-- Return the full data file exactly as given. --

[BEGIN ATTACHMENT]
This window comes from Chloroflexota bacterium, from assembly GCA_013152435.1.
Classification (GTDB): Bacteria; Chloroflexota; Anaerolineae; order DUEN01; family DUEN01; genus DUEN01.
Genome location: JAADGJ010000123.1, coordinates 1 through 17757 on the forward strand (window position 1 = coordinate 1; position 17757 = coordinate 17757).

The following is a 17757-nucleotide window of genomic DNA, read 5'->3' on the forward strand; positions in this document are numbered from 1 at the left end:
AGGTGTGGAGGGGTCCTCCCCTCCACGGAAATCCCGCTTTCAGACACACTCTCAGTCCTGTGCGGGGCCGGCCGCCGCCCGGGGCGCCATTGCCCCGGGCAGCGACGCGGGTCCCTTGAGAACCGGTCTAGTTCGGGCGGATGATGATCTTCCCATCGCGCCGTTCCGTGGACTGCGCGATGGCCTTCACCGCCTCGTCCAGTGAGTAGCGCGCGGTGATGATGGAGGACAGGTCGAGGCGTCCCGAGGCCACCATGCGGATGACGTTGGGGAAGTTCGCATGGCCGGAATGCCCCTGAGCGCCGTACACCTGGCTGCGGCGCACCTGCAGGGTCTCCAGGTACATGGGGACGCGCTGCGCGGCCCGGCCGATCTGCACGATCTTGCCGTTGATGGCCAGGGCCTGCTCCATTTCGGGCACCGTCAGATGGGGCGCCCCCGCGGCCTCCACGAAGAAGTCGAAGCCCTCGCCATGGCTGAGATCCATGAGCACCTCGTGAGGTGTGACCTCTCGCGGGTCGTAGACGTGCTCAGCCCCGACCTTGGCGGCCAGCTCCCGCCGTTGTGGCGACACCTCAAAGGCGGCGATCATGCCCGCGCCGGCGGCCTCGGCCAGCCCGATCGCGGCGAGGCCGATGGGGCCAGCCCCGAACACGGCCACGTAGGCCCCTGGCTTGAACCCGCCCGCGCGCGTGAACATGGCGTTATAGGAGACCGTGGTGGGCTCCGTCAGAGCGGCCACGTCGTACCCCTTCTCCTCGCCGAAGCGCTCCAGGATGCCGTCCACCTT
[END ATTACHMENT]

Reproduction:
This window comes from Chloroflexota bacterium, from assembly GCA_013152435.1.
Classification (GTDB): Bacteria; Chloroflexota; Anaerolineae; order DUEN01; family DUEN01; genus DUEN01.
Genome location: JAADGJ010000123.1, coordinates 1 through 17757 on the forward strand (window position 1 = coordinate 1; position 17757 = coordinate 17757).

The following is a 17757-nucleotide window of genomic DNA, read 5'->3' on the forward strand; positions in this document are numbered from 1 at the left end:
AGGTGTGGAGGGGTCCTCCCCTCCACGGAAATCCCGCTTTCAGACACACTCTCAGTCCTGTGCGGGGCCGGCCGCCGCCCGGGGCGCCATTGCCCCGGGCAGCGACGCGGGTCCCTTGAGAACCGGTCTAGTTCGGGCGGATGATGATCTTCCCATCGCGCCGTTCCGTGGACTGCGCGATGGCCTTCACCGCCTCGTCCAGTGAGTAGCGCGCGGTGATGATGGAGGACAGGTCGAGGCGTCCCGAGGCCACCATGCGGATGACGTTGGGGAAGTTCGCATGGCCGGAATGCCCCTGAGCGCCGTACACCTGGCTGCGGCGCACCTGCAGGGTCTCCAGGTACATGGGGACGCGCTGCGCGGCCCGGCCGATCTGCACGATCTTGCCGTTGATGGCCAGGGCCTGCTCCATTTCGGGCACCGTCAGATGGGGCGCCCCCGCGGCCTCCACGAAGAAGTCGAAGCCCTCGCCATGGCTGAGATCCATGAGCACCTCGTGAGGTGTGACCTCTCGCGGGTCGTAGACGTGCTCAGCCCCGACCTTGGCGGCCAGCTCCCGCCGTTGTGGCGACACCTCAAAGGCGGCGATCATGCCCGCGCCGGCGGCCTCGGCCAGCCCGATCGCGGCGAGGCCGATGGGGCCAGCCCCGAACACGGCCACGTAGGCCCCTGGCTTGAACCCGCCCGCGCGCGTGAACATGGCGTTATAGGAGACCGTGGTGGGCTCCGTCAGAGCGGCCACGTCGTACCCCTTCTCCTCGCCGAAGCGCTCCAGGATGCCGTCCACCTT